A building’s facade is a skin that not only shades it and protects it from the wind and rain, but also gives it character and enables it to communicate with its setting.
In Marseille, Jean Nouvel has created a dramatic, ironic and sarcastic flame, an explosion of light, sun and warmth on the seafront.
The building’s skin is made up of the balcony railings and vertical struts superimposed on the plane of the balustrades, enhancing the three-dimensionality and depth of the facade system.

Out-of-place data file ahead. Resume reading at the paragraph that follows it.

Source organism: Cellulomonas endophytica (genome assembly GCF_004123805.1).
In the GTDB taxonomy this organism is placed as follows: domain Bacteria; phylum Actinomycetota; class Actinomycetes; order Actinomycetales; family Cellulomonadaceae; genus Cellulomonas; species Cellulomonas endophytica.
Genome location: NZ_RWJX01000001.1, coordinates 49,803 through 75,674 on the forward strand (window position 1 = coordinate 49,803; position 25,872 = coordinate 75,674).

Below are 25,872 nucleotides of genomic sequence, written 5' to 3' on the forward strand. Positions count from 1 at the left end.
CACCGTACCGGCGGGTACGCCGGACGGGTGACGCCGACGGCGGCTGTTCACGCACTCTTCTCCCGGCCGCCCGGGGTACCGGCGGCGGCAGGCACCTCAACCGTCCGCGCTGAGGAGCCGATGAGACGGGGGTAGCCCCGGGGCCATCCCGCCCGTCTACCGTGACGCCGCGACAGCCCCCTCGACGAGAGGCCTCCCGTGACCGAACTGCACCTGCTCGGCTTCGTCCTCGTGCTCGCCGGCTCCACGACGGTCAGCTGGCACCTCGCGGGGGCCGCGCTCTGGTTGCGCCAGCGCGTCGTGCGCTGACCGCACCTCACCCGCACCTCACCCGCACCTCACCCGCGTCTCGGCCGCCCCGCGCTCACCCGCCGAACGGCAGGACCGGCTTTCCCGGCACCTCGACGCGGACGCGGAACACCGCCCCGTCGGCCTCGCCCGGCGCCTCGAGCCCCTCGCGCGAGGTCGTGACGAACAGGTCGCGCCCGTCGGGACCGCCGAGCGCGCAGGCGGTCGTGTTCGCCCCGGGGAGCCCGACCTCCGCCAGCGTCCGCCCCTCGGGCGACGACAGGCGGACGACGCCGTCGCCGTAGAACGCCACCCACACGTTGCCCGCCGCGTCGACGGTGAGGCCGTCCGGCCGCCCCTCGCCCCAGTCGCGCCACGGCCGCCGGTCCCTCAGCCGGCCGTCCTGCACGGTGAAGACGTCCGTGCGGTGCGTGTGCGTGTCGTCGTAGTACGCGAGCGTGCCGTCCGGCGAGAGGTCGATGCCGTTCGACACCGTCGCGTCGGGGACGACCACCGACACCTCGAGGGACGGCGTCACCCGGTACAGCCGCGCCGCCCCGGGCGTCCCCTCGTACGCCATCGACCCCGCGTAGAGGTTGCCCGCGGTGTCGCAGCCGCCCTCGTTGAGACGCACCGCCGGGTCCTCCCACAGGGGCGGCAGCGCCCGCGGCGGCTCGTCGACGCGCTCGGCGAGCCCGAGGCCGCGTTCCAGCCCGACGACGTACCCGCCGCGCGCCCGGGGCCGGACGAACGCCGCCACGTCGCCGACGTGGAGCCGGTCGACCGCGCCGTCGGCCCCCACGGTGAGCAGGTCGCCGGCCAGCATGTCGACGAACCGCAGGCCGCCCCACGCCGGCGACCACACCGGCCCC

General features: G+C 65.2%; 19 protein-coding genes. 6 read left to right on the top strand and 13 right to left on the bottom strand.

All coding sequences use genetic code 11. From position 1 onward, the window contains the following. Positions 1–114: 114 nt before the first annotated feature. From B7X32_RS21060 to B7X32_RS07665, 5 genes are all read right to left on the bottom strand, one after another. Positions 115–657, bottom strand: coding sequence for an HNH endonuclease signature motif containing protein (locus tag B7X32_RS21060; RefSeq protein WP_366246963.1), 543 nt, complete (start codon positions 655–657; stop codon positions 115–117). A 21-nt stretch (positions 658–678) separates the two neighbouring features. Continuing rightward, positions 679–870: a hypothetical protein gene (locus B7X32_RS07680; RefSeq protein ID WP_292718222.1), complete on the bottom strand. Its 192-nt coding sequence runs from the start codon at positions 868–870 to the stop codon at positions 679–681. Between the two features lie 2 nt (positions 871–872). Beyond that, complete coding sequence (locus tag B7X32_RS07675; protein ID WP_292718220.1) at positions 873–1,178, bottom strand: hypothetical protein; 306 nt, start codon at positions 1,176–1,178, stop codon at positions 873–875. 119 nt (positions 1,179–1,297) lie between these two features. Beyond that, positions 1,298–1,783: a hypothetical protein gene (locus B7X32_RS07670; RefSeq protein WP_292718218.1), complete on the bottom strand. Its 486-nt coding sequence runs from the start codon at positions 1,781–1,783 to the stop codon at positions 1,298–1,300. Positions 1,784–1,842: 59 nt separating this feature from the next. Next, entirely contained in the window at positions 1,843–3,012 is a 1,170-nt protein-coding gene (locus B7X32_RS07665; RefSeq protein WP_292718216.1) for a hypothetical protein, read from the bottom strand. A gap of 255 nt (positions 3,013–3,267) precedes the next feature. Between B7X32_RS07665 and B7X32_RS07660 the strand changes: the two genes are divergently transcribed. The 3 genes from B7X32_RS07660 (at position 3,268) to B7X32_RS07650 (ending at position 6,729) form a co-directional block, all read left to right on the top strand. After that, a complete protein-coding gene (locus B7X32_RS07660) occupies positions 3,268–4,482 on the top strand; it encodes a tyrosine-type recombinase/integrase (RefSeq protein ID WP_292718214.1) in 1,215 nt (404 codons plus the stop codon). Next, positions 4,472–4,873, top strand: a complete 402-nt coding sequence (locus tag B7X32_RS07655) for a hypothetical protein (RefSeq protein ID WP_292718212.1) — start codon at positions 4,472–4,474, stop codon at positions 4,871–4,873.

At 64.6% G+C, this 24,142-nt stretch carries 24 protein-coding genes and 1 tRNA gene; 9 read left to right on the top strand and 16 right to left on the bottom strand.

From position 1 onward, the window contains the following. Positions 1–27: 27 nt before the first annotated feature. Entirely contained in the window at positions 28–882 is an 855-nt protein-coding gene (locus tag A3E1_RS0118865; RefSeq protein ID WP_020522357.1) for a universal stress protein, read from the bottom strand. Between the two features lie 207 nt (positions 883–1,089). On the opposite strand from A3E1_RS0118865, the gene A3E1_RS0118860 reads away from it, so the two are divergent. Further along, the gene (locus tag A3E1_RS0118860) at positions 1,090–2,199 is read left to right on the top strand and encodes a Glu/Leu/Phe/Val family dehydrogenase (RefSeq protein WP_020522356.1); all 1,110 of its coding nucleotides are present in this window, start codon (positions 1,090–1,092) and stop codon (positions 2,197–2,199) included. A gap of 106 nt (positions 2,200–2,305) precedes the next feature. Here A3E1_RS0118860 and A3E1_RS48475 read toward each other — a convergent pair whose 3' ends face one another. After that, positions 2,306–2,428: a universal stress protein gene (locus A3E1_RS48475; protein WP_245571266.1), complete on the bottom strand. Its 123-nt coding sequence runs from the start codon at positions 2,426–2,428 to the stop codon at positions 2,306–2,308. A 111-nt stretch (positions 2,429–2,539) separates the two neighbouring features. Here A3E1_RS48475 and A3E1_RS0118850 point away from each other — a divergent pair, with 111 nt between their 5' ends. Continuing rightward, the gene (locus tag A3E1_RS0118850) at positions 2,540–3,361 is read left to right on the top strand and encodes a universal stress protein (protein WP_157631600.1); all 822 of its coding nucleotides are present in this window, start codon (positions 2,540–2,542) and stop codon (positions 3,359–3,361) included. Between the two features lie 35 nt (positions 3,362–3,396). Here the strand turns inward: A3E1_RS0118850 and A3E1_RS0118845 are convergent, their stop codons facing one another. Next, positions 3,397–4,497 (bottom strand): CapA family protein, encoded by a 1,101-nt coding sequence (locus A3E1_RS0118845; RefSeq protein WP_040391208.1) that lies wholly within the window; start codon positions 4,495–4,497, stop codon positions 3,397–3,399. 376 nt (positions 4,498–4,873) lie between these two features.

The finest aspect is that this shading and characterising skin does not penalise the interior’s view of the outside. Instead, it forms a delicate and sensitive filigree.
Jean Nouvel invariably succeeds in being rebellious, provocative and different, despite the building’s extremely stringent and conventional design.